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For the lost Parsis of Pindi, a final resting place

Updated Jan 11, 2015 01:20pm

By Shiraz Hassan

Rawalpindi is an ancient city with a number of historical sites often hidden away somewhere in the sprawl of an ever-growing metropolis. Often these sites are difficult to find in the clutter of modern buildings and it is fortunate if a site survives the stride of commercialisation.

 A view of the graves in the cemetery, with the building in the background.
A view of the graves in the cemetery, with the building in the background.

 One of the many palm trees planted in the lush compound of the cemetery.
One of the many palm trees planted in the lush compound of the cemetery.

One such landmark is located on Murree road, tucked between the shops of the New Jewellery Market. No one would guess that between the ostentatious glittering shops, a marriage hall and the din of traffic there is an old Zorastrian cemetery. As one enters the compound, the serenity of the lush green grass and shady trees takes one by surprise. Rawalpindi’s Parsi graveyard houses a number of graves and a colonial style red brick building with columns and arches.

 The long verandah of the building, seen through an arch.
The long verandah of the building, seen through an arch.

 A notice in Urdu on the building, warning people against getting into transactions of this property which is awaiting litigation in court.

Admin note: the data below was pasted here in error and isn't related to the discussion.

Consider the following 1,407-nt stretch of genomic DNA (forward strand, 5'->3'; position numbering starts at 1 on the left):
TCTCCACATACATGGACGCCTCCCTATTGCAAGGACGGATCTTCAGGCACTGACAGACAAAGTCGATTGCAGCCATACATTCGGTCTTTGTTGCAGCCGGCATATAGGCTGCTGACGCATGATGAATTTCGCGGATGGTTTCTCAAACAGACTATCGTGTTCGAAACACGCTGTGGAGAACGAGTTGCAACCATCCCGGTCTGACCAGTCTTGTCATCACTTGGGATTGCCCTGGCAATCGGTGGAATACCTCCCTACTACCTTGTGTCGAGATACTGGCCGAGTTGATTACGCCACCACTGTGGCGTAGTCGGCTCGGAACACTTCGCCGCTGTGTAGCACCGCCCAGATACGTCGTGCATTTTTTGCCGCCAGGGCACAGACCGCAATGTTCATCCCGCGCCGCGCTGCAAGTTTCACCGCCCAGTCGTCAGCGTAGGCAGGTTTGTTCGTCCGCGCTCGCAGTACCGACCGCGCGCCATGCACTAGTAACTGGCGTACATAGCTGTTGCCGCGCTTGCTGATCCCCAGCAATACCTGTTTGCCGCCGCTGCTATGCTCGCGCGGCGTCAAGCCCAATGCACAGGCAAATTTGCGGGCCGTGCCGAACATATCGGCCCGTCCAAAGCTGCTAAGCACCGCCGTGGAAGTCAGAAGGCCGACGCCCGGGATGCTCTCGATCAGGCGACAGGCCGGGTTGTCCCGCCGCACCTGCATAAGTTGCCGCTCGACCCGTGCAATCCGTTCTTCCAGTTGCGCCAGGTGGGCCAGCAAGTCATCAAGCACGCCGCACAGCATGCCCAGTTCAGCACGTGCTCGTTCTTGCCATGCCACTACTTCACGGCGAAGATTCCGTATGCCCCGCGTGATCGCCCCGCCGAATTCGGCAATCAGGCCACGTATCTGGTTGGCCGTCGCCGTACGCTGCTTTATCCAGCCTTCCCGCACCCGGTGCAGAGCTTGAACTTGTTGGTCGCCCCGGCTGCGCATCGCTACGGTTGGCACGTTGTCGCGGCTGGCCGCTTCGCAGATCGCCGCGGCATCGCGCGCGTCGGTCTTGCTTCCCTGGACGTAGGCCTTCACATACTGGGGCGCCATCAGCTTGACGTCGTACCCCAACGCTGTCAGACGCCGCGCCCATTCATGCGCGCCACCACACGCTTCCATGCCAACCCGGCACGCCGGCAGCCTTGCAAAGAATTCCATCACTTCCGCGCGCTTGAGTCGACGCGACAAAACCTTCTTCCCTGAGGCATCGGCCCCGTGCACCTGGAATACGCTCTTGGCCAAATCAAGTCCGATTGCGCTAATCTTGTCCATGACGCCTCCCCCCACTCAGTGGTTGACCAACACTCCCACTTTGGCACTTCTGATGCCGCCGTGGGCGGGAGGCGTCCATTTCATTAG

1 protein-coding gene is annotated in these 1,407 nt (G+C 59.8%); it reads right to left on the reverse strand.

A notice in Urdu on the building, warning people against getting into transactions of this property which is awaiting litigation in court.

Before the partition of India, Rawalpindi was a religiously diverse city, home to a sizeable Zorastrian minority who came here in the 1870s.

According to historian Shiraz Haider, Parsis who were mainly merchants, began settling in Rawalpindi as the city was a major business centre, considered to be the gateway to the North.

 A gardener tends to the plants surrounding the building.
A gardener tends to the plants surrounding the building.

 One of the oldest tombstone in the cemetery, bearing dates of death according to the Zorastrian and the Christian calendars.
One of the oldest tombstone in the cemetery, bearing dates of death according to the Zorastrian and the Christian calendars.

The Parsi graveyard was built in the 1890s. The marble plaque at the gate of the cemetery reads “This cemetery, together with the buildings and compound wall, was erected to perpetuate the memory of the late Seth Jahangiriji Framji Jussawala and Seth Jamasji Hormasji Bogha – both Rawalpindi Parsi merchants - by their respective grandsons, Seth Dorabji Cowasji Jussawala and Seth Nasarwanji Jehangiriji BoghaShahshai in the month of Tir 1367, January 1898.”

Some of the marble tombstones reflect the Gujarat origins of Rawalpindi’s Parsi community and have inscriptions in Gujrati script.

 The marble plaque at the entrance of the cemetery in Gujrati and English, bearing the date of construction January 1898.
The marble plaque at the entrance of the cemetery in Gujrati and English, bearing the date of construction January 1898.

Today, there are still some Parsi families living in the twin cities of Rawalpindi and Islamabad and visit the cemetery to pay their respects to their ancestors.

Published in Dawn, January 11th, 2015

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